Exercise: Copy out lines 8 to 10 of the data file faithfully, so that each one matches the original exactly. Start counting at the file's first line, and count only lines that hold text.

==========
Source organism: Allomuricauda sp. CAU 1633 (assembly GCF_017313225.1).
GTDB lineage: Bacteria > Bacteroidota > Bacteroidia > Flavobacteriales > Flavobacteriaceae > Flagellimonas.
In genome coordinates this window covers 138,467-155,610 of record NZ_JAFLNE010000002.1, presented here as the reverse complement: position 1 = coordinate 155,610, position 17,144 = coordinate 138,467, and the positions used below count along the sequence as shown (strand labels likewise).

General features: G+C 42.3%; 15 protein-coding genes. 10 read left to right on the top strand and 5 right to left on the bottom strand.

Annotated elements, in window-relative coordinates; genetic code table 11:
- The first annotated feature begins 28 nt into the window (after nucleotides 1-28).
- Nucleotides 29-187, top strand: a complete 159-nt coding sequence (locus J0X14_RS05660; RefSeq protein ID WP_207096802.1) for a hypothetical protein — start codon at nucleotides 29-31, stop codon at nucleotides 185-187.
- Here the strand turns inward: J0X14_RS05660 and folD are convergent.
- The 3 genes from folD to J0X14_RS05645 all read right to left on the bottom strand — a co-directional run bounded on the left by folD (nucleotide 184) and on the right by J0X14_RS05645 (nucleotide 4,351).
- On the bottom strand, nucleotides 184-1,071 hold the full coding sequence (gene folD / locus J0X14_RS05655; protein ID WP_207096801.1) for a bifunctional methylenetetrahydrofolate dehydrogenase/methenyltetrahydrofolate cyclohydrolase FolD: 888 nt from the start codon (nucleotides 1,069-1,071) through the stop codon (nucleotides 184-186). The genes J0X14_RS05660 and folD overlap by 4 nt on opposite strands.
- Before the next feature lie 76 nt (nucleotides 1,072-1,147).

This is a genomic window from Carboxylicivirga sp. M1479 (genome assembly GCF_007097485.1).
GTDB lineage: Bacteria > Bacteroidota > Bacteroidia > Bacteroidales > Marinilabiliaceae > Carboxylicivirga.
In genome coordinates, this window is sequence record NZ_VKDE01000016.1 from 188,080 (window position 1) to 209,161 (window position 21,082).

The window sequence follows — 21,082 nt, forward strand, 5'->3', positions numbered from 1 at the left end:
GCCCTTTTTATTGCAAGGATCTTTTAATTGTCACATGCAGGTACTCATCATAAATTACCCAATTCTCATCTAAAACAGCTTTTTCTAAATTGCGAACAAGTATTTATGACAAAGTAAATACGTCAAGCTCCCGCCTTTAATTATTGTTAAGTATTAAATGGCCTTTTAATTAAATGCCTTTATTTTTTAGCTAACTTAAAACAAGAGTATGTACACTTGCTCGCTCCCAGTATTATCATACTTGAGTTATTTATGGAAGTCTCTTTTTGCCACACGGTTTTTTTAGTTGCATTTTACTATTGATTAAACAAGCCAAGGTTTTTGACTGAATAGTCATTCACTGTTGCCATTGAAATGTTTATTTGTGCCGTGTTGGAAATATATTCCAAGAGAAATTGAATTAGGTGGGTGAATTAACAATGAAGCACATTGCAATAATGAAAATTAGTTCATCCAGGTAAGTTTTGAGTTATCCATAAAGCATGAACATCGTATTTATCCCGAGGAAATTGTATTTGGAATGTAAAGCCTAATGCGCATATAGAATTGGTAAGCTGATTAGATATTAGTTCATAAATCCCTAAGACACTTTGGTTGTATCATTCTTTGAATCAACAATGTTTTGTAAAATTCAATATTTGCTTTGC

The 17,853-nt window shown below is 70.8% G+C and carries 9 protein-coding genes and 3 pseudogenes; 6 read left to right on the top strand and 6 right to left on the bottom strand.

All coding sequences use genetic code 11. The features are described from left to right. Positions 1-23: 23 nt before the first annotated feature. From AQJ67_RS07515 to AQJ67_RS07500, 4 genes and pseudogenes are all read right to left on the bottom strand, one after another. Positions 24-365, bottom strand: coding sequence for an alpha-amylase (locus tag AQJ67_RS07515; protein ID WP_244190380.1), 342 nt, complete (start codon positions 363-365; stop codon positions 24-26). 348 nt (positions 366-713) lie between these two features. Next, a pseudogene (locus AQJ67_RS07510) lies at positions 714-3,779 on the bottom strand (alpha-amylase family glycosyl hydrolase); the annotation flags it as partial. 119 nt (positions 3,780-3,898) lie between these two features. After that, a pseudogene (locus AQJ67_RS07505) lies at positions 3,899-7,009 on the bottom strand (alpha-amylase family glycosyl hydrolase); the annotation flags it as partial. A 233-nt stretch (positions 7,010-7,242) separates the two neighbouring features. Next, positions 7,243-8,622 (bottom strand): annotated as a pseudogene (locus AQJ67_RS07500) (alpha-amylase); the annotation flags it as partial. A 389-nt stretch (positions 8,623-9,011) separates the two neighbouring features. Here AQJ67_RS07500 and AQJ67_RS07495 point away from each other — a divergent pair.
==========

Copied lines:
- Here the strand turns inward: J0X14_RS05660 and folD are convergent.
- The 3 genes from folD to J0X14_RS05645 all read right to left on the bottom strand — a co-directional run bounded on the left by folD (nucleotide 184) and on the right by J0X14_RS05645 (nucleotide 4,351).
- On the bottom strand, nucleotides 184-1,071 hold the full coding sequence (gene folD / locus J0X14_RS05655; protein ID WP_207096801.1) for a bifunctional methylenetetrahydrofolate dehydrogenase/methenyltetrahydrofolate cyclohydrolase FolD: 888 nt from the start codon (nucleotides 1,069-1,071) through the stop codon (nucleotides 184-186). The genes J0X14_RS05660 and folD overlap by 4 nt on opposite strands.